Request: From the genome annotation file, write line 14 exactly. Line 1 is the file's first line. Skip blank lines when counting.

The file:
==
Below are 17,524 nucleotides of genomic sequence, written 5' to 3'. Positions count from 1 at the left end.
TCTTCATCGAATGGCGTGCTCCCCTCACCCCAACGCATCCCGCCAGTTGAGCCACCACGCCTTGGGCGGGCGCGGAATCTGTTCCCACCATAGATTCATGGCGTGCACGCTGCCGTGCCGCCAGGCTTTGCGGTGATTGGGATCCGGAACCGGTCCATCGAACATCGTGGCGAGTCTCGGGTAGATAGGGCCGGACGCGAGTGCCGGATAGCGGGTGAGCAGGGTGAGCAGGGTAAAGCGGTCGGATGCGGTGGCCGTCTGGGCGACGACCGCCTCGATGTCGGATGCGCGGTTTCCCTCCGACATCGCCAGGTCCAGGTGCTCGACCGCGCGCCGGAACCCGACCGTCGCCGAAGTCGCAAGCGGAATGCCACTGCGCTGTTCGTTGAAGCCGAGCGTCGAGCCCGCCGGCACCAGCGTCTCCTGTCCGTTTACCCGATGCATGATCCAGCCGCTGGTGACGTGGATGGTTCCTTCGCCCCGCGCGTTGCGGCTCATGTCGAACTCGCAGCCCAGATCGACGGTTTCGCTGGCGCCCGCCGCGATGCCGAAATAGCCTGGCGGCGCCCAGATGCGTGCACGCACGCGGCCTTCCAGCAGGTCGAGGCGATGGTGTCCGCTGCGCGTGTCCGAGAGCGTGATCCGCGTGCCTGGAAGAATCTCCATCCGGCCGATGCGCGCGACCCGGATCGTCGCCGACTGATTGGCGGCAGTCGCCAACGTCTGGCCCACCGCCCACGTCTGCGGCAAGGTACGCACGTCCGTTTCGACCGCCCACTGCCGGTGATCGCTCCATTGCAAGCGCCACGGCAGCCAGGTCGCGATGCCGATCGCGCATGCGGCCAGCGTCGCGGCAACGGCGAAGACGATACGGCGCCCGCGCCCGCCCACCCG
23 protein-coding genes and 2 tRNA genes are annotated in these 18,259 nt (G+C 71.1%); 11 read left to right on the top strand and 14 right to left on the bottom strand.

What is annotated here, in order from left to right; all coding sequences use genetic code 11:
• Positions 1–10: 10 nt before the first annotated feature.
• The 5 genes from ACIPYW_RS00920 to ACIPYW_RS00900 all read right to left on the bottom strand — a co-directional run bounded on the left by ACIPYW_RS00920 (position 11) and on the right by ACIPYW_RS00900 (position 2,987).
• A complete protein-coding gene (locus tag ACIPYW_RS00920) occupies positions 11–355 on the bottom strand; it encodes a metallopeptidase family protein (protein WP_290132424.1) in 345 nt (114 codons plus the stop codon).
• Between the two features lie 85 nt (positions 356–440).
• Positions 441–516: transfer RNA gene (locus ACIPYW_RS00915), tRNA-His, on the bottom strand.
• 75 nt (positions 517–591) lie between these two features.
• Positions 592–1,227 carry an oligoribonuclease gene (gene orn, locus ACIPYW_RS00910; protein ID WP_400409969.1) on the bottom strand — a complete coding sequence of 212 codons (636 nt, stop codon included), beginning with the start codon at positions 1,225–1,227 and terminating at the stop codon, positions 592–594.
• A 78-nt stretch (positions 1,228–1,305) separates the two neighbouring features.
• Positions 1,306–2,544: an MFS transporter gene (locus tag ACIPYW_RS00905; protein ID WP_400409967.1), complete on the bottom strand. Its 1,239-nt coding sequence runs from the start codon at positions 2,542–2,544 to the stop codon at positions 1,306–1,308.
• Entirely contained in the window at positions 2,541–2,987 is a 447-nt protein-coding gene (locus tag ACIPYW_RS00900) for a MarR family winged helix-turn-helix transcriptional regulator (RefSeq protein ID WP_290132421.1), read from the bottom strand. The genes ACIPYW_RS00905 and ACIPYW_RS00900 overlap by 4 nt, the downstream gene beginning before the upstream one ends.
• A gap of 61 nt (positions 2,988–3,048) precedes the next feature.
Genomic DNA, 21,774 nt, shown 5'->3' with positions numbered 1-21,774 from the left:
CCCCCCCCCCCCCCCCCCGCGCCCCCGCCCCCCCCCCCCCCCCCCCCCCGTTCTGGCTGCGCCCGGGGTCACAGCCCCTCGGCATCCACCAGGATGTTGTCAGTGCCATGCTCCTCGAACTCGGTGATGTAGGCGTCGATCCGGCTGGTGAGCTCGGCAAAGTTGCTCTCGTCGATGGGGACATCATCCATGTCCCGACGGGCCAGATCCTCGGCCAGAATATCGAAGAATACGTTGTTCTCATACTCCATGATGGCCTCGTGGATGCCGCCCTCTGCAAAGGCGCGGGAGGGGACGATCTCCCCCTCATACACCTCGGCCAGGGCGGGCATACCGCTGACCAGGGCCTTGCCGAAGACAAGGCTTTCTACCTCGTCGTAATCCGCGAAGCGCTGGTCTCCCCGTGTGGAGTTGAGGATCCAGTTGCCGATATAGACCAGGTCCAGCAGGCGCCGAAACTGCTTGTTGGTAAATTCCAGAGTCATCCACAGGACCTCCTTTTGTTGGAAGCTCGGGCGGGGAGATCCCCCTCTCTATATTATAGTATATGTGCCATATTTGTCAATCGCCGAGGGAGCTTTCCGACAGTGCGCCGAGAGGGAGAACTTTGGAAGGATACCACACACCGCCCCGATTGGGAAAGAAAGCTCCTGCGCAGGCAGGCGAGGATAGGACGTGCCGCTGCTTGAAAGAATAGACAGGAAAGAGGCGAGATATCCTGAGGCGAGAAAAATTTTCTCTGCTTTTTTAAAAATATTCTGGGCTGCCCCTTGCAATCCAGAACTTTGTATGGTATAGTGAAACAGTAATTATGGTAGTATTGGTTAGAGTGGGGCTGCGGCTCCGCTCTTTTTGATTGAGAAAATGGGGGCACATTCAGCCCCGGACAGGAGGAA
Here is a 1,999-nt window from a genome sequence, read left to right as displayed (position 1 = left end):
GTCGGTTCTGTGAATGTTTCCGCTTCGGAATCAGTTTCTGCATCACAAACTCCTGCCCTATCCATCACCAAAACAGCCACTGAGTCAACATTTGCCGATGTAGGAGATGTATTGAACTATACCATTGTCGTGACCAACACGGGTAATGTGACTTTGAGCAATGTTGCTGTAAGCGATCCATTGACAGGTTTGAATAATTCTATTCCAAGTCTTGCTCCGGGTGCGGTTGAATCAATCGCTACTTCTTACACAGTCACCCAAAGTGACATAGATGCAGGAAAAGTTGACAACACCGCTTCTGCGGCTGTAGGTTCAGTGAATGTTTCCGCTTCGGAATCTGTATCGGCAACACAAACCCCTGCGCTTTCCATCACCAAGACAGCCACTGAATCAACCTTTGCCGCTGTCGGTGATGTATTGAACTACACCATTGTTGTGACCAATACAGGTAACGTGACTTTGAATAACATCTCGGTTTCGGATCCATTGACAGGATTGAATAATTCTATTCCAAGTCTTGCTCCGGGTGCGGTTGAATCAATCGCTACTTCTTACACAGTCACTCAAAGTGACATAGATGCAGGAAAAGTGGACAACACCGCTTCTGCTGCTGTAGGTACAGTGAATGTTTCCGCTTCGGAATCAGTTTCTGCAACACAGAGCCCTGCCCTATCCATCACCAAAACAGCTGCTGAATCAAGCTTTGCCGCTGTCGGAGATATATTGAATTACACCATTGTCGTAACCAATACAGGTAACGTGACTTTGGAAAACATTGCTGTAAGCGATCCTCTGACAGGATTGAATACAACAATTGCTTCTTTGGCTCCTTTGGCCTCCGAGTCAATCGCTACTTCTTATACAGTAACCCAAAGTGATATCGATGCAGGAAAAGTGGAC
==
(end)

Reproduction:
• Entirely contained in the window at positions 2,541–2,987 is a 447-nt protein-coding gene (locus tag ACIPYW_RS00900) for a MarR family winged helix-turn-helix transcriptional regulator (RefSeq protein ID WP_290132421.1), read from the bottom strand. The genes ACIPYW_RS00905 and ACIPYW_RS00900 overlap by 4 nt, the downstream gene beginning before the upstream one ends.